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Fans line up early for free Hoike event

April 24, 2014 - 10:36am

Around 6 a.m. Wednesday, the sun began to rise over Hilo, giving an aloha kakahiaka to the Merrie Monarch Festival on the day of its Hoike.

But by the time its rays shined upon Edith Kanakaole Multipurpose Stadium, Daryl Ke was already there.

Ke, a Hilo resident, took honors for being the first in line for that night’s show, arriving at 4 a.m. to set up his canopy, nearly 14 hours before the Royal Court was scheduled to enter.

For Ke, who has arrived in line early for the past four years, the reward was a pick of the seats in a stadium that would rumble that night with the energy of a capacity crowd and some of the best performances hula has to offer.

But it’s not just about good seats, he said.

“We come to support the different halau from all over the world.”

He wasn’t alone.

By 10 a.m., about 30 people had joined the line, extending it around the stadium’s southeast corner with canopy tents and chairs.

The crowd grew to hundreds later Wednesday afternoon.

Access to the event, free again following charged admission to last year’s 50th anniversary show, was first come, first served. Not many were interested in wasting any time.

“This is Hilo,” said Rachel Kruse.

“This is our time to shine. This is Hilo’s time to shine.”

Kruse of Puna arrived at 7:30 a.m. She said she came to support Halau O Kekuhi, with which her daughter, Jasmine, performs.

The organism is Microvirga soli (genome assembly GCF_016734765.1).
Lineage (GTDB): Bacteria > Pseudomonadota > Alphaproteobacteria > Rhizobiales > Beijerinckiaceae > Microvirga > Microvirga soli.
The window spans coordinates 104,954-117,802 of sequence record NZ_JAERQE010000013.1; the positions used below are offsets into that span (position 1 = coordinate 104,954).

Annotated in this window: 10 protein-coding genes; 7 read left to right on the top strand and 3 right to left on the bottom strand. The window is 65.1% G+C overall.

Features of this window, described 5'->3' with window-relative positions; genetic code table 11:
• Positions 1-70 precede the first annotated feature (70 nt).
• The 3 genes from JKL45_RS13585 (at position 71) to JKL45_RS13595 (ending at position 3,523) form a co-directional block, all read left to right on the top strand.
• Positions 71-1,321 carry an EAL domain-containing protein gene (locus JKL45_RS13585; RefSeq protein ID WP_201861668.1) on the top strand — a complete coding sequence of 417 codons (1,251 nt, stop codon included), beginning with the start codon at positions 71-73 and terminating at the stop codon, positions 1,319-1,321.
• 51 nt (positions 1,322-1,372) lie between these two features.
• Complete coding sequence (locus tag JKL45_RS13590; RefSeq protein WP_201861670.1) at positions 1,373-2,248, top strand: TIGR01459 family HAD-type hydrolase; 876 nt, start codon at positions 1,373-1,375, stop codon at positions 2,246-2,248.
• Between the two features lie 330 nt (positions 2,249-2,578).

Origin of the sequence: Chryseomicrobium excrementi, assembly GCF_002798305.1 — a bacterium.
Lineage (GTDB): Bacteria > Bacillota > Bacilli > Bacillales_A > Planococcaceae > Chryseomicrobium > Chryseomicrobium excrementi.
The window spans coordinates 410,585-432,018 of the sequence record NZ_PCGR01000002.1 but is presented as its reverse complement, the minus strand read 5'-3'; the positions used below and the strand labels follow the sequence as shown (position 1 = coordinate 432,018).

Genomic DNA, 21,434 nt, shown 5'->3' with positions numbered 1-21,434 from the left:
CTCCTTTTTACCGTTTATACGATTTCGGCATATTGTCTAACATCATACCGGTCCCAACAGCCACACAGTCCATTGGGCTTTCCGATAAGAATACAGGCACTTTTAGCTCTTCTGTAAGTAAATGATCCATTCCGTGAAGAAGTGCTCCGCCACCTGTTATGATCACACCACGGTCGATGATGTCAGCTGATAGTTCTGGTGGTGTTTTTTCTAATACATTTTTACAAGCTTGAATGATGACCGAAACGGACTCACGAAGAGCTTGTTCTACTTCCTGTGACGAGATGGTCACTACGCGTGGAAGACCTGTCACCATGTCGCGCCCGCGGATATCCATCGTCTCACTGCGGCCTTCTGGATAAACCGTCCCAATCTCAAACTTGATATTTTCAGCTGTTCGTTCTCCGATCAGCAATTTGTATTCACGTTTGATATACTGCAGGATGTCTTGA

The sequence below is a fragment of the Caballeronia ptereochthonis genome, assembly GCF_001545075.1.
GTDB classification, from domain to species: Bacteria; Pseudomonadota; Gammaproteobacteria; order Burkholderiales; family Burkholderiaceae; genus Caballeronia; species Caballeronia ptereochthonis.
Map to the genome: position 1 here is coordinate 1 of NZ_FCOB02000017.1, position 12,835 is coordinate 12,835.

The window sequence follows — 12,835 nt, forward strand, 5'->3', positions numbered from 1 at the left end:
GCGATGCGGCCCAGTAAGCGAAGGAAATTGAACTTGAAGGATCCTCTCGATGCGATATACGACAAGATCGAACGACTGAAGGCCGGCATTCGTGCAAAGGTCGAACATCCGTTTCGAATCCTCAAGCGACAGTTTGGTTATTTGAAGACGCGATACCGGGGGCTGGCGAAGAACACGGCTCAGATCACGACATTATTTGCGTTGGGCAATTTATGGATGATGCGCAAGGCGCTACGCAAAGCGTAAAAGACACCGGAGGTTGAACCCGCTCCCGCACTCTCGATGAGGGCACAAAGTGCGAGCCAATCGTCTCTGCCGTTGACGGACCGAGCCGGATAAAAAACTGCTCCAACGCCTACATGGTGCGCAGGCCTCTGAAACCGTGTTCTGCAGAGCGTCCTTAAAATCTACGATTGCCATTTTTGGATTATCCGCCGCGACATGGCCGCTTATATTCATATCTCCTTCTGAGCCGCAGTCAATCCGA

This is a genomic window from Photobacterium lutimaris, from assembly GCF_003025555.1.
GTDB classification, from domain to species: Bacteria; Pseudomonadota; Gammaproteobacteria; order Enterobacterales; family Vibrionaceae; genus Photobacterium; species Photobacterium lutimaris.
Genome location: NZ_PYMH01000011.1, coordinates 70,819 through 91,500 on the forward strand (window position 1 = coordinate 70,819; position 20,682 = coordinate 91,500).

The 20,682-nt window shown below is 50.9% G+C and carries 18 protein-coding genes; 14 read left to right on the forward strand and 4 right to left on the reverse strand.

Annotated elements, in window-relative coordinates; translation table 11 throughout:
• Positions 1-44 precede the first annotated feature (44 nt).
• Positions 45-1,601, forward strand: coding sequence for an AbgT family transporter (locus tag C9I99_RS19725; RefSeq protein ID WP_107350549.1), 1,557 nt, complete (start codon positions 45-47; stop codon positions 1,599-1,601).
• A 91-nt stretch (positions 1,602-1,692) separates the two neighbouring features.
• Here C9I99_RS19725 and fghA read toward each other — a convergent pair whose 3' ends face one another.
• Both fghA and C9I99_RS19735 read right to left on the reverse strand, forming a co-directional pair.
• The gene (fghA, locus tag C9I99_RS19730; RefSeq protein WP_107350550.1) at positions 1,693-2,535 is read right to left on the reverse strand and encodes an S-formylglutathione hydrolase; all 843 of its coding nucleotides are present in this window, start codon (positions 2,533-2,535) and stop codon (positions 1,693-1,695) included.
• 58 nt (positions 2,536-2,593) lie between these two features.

“We don’t get to see them in the competition,” she said of the Hilo halau. “It’s a big deal.”

“The rest we can watch on TV,” Kruse added.

Being early birds also meant first dibs at the craft fair as well as plenty of good company throughout the day.

“We got good people, good weather, lots of aloha,” said Ty Thorn.

Thorn, of Hilo, said he was also there to see Halau O Kekuhi perform. But he didn’t expect to stay put the entire time.

“We got (shifts) so we don’t have to be here all day,” Thorn said.

Some kept themselves entertained with iPads or by talking story.

Jeff Coakley compared the significance of Hilo’s annual hula festival to major sporting events on the mainland, such as the Super Bowl and Kentucky Derby, adding he might also wait in line early for the Indianapolis 500 if he had the chance.

“It’s part of our heritage,” the Volcano resident said.

“If you haven’t done this once, it’s a bucket check for sure.”

Email Tom Callis at